United States v. Davis, 9th Cir., June 29, 1973, 482 F.2d 893, p. 915 reversing a conviction that rested on a search approved below but invalidated on appeal, remanded "for further consideration of the consent issue," implying that the defendant's appeal, as it were, gave assent to the Government's supplementing its proofs on a rehearing; there the magistrate who took the evidence had imposed the burden of proving absence of consent to the search on the defendant, an error that had the effect of depriving the Government of its opportunity to accept the burden of proof and go on to prove consent. That, however, does not help here: the Court in Davis instructed the new course -- rehearing -- and for a sufficient reason. People v. Kluga, 32 Cal. App. 3d 409, 108 Cal. Rptr. 160, dissent p. 166, would have used the same sort of explicit direction on remand; there the dissenting judge would have reversed and, in effect, ordered a new suppression hearing, although seeming to recognize that if, as he thought, a right to search was not proved below, it was simply through inept presentation of the People's case.

 Here, no such freedom of action is extended to the Government -- or to the District Court -- as United States v. Davis, supra, granted. To attempt to seize that freedom of action because the language of the order of the Court of Appeals does not explicitly exclude it, would be injudicious. There is no intimation that the Court of Appeals did not consider that it was dealing in a final way with complete proofs that demonstrated not a right to search but a trespass on constitutional rights. Its order took the form it did, very likely, because it was dealing, technically, with an erroneous admission of evidence and not with proofs so inadequate that a judgment of acquittal -- an utterly final disposition of the charge -- should have been directed when the case was rested. See Sapir v. United States, 1955, 348 U.S. 373, 75 S. Ct. 422, 99 L. Ed. 426; contrast Forman v. United States, 1960, 361 U.S. 416, 425-426, 80 S. Ct. 481, 4 L. Ed. 2d 412 (proper to order new trial where defect in charge, not in proofs, required the reversal). What a trial record stripped of the erroneous evidence would show the Court could not know, although it could, perhaps, surmise.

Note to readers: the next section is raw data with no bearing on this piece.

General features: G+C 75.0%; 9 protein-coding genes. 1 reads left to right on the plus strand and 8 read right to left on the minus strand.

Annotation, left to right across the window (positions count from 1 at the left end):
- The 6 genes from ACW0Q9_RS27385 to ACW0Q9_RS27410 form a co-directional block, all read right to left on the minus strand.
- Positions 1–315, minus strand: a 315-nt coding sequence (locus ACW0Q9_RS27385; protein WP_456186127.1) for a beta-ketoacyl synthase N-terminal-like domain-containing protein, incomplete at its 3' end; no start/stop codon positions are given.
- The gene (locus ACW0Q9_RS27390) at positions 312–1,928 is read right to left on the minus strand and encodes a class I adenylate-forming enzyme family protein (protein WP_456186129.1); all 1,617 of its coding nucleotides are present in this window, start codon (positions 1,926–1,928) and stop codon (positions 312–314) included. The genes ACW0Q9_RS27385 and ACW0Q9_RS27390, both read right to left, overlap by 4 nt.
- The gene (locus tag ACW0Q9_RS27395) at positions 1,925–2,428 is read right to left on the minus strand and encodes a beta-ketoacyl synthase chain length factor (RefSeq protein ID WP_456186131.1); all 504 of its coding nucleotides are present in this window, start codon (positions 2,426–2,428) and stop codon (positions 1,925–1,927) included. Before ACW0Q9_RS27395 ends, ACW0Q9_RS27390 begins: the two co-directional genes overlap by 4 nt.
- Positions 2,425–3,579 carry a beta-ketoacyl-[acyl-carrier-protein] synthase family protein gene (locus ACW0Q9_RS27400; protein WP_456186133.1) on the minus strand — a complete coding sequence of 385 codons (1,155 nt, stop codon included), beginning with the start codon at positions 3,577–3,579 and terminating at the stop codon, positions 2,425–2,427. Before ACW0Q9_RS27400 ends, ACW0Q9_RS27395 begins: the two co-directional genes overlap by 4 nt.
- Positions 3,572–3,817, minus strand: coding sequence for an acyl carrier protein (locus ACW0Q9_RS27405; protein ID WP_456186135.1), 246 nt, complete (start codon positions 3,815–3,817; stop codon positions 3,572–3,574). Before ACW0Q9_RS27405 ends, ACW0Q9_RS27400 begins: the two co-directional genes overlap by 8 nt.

The case, then, is one in which this Court must treat the Government as concluded on the suppression issue. If the Government considers that it can show a good ground for reopening the suppression issue, then it must present that to the Court of Appeals as the basis of an application to clarify or modify the order of reversal so as to authorize retrial of the suppression issue in this court, or to authorize this court to determine whether the Government has a valid basis for reopening the suppression issue and, if so, then to conduct a new suppression hearing. See In re Potts, 1897, 166 U.S. 263, 268, 17 S. Ct. 520, 41 L. Ed. 994.

 The motion of defendant must therefore be granted unless within thirty days the Government shall have moved in the Court of Appeals for a clarification or modification of its order of June 11, 1973, as affecting the Government's right to a new trial of the suppression issue in this court or the Government's right to present in this court a motion for a new trial of the suppression issue.

 It is so ordered.